Tobacco advertisements: one of the strongest risk factors for smoking in Hong Kong students.Am J Prev Med 1998; 14(3):217-23AJ
To describe the prevalence of smoking in junior secondary school students in Hong Kong and to analyse the relationship between a range of risk factors and ever-smoking experience, including tobacco advertisements.
Cross-sectional survey using an anonymous standardised self-administered questionnaire.
61 randomly selected secondary schools in Hong Kong.
6,304 form 1 to 3 Chinese students from 172 classes (51% girls and 49% boys; 90% were aged 12 to 15 years).
The smoking status (95% confidence interval) was: (1) never smoker, 71.1% (70.0%-72.2%), (2) tried only, 15.5% (14.6%-16.4%), (3) used to smoke but not now, 4.2% (3.7%-4.7%), (4) smoked < 1 cigarette per week, 2.9% (2.5%-3.4%), (5) smoked 1-6 per week, 1.7% (1.4%-2.0%), and (6) smoked > 6 per week, 4.5% (4.0%-5.0%). In a backward stepwise logistic regression model, ever-smoking (including categories 2 to 6 above) was independently associated with thirteen factors, including gender (boys), increasing age, place of birth (outside Hong Kong, mainly China), poor knowledge of the hazards of smoking, positive attitudes to smoking, smoking in family members, participation in tobacco promotional activities, and perception of cigarette advertisements as attractive. Among the strongest associations observed was the youth's perception of cigarette advertisements as attractive, with the adjusted odds ratio (95% confidence interval) of 2.68 (2.33-3.07).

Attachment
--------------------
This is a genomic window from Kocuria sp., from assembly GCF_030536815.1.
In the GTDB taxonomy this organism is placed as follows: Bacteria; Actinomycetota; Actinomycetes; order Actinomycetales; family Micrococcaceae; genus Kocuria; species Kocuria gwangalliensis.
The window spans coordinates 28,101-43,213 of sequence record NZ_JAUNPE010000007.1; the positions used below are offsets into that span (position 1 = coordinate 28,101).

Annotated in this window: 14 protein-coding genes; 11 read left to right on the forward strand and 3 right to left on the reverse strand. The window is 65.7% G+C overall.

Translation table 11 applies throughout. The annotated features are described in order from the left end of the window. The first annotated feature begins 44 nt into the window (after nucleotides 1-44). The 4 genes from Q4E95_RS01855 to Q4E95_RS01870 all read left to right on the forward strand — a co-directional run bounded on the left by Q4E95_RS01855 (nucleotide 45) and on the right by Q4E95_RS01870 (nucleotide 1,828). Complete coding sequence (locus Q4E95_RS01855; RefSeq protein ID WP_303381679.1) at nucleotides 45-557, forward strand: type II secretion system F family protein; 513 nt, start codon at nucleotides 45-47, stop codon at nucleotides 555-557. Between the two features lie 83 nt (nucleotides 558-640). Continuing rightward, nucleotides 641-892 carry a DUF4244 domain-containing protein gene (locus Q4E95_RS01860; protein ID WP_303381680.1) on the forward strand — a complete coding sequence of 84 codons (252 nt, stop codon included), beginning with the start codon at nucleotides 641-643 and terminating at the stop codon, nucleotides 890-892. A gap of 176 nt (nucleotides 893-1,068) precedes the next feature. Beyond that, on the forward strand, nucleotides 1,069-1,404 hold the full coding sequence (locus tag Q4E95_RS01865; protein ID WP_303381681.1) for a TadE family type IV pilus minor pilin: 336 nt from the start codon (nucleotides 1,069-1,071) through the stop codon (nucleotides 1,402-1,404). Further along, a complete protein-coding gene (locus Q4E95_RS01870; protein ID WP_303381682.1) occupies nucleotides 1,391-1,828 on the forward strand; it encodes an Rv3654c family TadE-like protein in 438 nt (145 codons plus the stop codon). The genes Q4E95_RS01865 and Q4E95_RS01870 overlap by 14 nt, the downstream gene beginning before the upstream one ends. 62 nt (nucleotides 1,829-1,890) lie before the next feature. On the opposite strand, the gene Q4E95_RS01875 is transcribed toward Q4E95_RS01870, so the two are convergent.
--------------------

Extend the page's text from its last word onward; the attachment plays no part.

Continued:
Smoking among young people is an important public health problem. Although the causes are multifactorial, in Hong Kong environmental tobacco advertising is an important risk factor that can be removed by banning all forms of tobacco promotion to young people.